Denis Goldberg, who has died aged 87, was sentenced to life imprisonment alongside Nelson Mandela and nine others in the 1964 Rivonia trial, in which he was found guilty by the South African authorities of sabotage.The only white man to be convicted and, at 31, the youngest of the defendants, Goldberg was a mainstay of the ANC’s military operation in Cape Town, obtaining bomb ingredients and instructing recruits on how to handle them. There was no doubt about his guilt, and he did not deny it.
Because of his colour, after conviction Goldberg was sent to Pretoria Central prison rather than Robben Island, where the others, who also included Walter Sisulu, were incarcerated.
He would have preferred to be among his fellow Rivonians, even if life on Robben Island was more inhumane than in Pretoria Central. In some ways jail brought out the best in him; fellow inmates found his passion and chirpy humour an inspiration. However, after two decades of interminable routine and no hope of release, his spirit had begun to weaken. It was therefore an immense relief when he was finally set free in 1985, five years ahead of Mandela.
After prison Goldberg moved to London and campaigned against apartheid until it was fully abolished with the 1994 elections in South Africa.
He was born in Cape Town to English Jewish parents, Annie (nee Fineberg), a seamstress, and Sam Goldberg, a lorry driver. Growing up in a mixed-race, working-class suburb of Cape Town, from an early age he shared his parents’ strong commitment to communism.
From Observatory boys high school he went to the University of Cape Town to study civil engineering. After graduating in 1954, Denis worked on the railways and then in a power station. In 1957 he joined the clandestine Communist party and, three years later, during the state of emergency that followed the Sharpeville massacre, he and his mother were detained without trial for several months due to their political beliefs. Following his release, no state or municipal body would employ him, but a sympathetic architect gave him work.
When the ANC’s armed wing, Umkhonto we-Sizwe, was launched in 1961, and believing that “a principled war of liberation” against apartheid was necessary, Goldberg became involved in its underground activities. In 1963, following a period of harassment by the police, and after a bomb he was making exploded in his garden, he decided to go to ground and flee the country for his own safety.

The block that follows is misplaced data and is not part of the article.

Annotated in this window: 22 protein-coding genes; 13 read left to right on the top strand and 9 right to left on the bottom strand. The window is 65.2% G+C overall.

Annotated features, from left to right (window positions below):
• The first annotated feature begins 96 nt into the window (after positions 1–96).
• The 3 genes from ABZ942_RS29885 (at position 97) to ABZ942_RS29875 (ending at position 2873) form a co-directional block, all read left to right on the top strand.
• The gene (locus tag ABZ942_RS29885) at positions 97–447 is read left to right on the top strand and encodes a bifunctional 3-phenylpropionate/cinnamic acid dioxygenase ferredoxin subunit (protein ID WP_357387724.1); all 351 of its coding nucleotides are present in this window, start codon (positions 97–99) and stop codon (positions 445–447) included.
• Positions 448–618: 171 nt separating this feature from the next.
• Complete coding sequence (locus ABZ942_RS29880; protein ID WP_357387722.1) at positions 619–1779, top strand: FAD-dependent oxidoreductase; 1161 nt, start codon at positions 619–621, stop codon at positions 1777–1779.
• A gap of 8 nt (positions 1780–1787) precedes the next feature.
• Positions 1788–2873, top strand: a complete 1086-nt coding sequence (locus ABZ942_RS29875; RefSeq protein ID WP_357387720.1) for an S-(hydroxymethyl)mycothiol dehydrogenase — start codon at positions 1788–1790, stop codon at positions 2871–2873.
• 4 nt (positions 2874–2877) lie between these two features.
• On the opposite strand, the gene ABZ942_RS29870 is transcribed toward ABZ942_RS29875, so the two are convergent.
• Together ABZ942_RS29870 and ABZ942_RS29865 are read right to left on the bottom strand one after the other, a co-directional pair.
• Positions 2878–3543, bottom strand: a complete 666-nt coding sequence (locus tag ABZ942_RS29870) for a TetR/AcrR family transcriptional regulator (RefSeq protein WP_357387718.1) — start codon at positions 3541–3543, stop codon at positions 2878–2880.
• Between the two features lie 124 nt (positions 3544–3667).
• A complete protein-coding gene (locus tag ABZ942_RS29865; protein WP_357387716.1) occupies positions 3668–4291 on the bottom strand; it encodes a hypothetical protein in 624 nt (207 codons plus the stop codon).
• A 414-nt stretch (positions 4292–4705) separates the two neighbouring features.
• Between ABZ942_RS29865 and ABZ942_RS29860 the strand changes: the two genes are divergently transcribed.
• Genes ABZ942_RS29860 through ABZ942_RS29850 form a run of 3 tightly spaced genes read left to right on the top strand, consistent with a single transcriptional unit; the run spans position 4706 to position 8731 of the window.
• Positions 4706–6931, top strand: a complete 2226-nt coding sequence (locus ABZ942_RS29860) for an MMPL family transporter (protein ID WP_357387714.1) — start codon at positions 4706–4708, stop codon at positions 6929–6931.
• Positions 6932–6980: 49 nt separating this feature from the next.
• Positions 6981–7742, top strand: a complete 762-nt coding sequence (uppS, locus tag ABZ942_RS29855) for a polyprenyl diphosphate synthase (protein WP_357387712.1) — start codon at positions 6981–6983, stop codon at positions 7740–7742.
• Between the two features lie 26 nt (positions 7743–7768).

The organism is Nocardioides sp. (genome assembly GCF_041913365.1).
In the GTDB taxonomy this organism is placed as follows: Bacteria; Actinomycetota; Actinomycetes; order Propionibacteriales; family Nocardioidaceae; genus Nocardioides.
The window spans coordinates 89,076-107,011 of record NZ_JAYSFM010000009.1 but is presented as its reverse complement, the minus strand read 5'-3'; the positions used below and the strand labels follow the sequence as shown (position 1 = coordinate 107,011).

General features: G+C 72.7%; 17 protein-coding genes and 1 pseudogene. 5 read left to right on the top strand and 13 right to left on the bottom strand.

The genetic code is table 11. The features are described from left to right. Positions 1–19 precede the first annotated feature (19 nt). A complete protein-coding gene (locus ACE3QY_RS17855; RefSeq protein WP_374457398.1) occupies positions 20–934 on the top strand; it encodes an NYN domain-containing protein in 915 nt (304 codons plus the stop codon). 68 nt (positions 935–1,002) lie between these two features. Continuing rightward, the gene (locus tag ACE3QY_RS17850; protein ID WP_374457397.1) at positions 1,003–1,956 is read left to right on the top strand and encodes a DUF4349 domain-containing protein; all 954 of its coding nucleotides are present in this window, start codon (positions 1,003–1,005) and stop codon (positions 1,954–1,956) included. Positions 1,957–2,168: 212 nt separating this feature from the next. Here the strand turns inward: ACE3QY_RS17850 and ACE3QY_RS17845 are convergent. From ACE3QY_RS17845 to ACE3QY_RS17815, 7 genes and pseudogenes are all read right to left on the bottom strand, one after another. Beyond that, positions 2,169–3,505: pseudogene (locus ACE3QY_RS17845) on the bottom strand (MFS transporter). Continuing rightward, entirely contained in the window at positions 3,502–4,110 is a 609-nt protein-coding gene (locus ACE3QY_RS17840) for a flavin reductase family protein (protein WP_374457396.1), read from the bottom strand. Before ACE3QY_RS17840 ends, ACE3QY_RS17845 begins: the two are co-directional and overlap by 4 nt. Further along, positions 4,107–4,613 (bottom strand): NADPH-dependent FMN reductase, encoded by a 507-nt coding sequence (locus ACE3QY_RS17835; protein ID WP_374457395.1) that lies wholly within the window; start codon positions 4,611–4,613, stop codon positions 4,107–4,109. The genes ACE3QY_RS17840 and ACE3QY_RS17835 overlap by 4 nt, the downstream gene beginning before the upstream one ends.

He visited an ANC hideout at Liliesleaf Farm in Rivonia, a suburb of Johannesburg, where his comrades were preparing to help him get away. However, while he was there the police raided the farm and found a treasure trove of bomb-making equipment. Although Goldberg was a relatively small fish in the ANC pond, he was viewed by the security police as a special catch because he was white. They hoped that he would incriminate his comrades, but he gave away nothing of importance.
While he was awaiting the subsequent trial, his wife, Esmé Bodenstein, whom he had married after leaving university, was also arrested, and spent 38 days being interrogated. Following her release she left for England with their children, Hilary and David.
Goldberg’s demeanour in court was combative, and, like Mandela, he seemed almost to welcome the idea of a death sentence, which was what most observers were expecting. When the judge handed down life imprisonment, he was equally defiant. His mother, who was in court for sentencing, found herself unable to hear the judge properly, and shouted across to her son: “Denis, what is it? What did the judge say?”, to which Goldberg responded: “Life, and life is wonderful.”
Esmé, who was soon joined in London by Goldberg’s mother, was permitted to visit her husband only twice during his 22 years inside. When Goldberg’s father died in Johannesburg he refused even to ask to attend the funeral on the grounds that he would not give the authorities the pleasure of refusing his request.
His children, however, were allowed to see him more regularly, and Hilary, working on a kibbutz in Israel, set up a committee to work for his release. Eventually, when South Africa’s president, PW Botha, met Margaret Thatcher in 1985, a letter pleading Goldberg’s case was delivered to Botha by the British foreign secretary, Malcolm Rifkind, and within weeks he had been released to a new life in London.
The decision upset some ANC expats, who were unaware at the time that Mandela was in talks with Botha about his own release. But Goldberg was warmly welcomed in London by the ANC leader-in-exile, Oliver Tambo, who was also living in the UK.In London Goldberg devoted himself to anti-apartheid campaigning and to giving talks on the ANC in Britain and abroad. He also set up a charity, Community Heart, which raised funds for projects in southern Africa.
Esmé, a physiotherapist, died in 2000, and two years later Goldberg married Edelgard Nkobi, a journalist. When Hilary died shortly afterwards, he returned to South Africa as a special adviser to the department of water affairs and settled in Hout Bay, on the outskirts of Cape Town, where he became involved in setting up the House of Hope, an arts and cultural centre. Edelgard died in 2006.
In 2009 Goldberg was awarded South Africa’s Order of Luthuli (silver). Later he spoke out against the corruption of President Jacob Zuma, but said he could never bring himself to vote against the ANC.
He is survived by David and four grandchildren.
• Denis Theodore Goldberg, engineer and anti-apartheid activist, born 11 April 1933; died 29 April 2020